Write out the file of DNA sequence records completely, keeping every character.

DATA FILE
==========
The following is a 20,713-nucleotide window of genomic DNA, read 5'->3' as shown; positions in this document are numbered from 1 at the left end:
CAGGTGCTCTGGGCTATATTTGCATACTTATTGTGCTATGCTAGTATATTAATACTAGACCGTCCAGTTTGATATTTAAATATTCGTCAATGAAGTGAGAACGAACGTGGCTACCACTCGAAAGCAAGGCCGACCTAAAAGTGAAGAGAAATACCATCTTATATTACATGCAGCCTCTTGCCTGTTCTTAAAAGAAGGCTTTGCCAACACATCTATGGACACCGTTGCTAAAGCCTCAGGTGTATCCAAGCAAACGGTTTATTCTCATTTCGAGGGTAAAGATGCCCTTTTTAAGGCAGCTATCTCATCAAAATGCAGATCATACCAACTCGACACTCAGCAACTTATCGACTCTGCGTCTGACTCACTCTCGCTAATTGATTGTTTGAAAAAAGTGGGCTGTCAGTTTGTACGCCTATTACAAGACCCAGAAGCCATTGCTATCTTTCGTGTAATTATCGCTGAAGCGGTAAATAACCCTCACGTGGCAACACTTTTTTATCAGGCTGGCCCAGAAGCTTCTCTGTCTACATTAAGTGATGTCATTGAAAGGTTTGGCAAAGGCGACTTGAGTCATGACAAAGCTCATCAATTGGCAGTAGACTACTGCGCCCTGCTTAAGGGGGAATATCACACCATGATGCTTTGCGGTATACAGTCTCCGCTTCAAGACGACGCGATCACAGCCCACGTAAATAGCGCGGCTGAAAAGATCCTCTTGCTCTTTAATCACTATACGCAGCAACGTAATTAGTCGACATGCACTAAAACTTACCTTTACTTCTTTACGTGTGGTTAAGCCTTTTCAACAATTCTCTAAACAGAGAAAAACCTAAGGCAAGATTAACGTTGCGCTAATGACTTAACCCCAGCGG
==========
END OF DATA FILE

The following is a 20,713-nucleotide window of genomic DNA, read 5'->3' as shown; positions in this document are numbered from 1 at the left end:
CAGGTGCTCTGGGCTATATTTGCATACTTATTGTGCTATGCTAGTATATTAATACTAGACCGTCCAGTTTGATATTTAAATATTCGTCAATGAAGTGAGAACGAACGTGGCTACCACTCGAAAGCAAGGCCGACCTAAAAGTGAAGAGAAATACCATCTTATATTACATGCAGCCTCTTGCCTGTTCTTAAAAGAAGGCTTTGCCAACACATCTATGGACACCGTTGCTAAAGCCTCAGGTGTATCCAAGCAAACGGTTTATTCTCATTTCGAGGGTAAAGATGCCCTTTTTAAGGCAGCTATCTCATCAAAATGCAGATCATACCAACTCGACACTCAGCAACTTATCGACTCTGCGTCTGACTCACTCTCGCTAATTGATTGTTTGAAAAAAGTGGGCTGTCAGTTTGTACGCCTATTACAAGACCCAGAAGCCATTGCTATCTTTCGTGTAATTATCGCTGAAGCGGTAAATAACCCTCACGTGGCAACACTTTTTTATCAGGCTGGCCCAGAAGCTTCTCTGTCTACATTAAGTGATGTCATTGAAAGGTTTGGCAAAGGCGACTTGAGTCATGACAAAGCTCATCAATTGGCAGTAGACTACTGCGCCCTGCTTAAGGGGGAATATCACACCATGATGCTTTGCGGTATACAGTCTCCGCTTCAAGACGACGCGATCACAGCCCACGTAAATAGCGCGGCTGAAAAGATCCTCTTGCTCTTTAATCACTATACGCAGCAACGTAATTAGTCGACATGCACTAAAACTTACCTTTACTTCTTTACGTGTGGTTAAGCCTTTTCAACAATTCTCTAAACAGAGAAAAACCTAAGGCAAGATTAACGTTGCGCTAATGACTTAACCCCAGCGG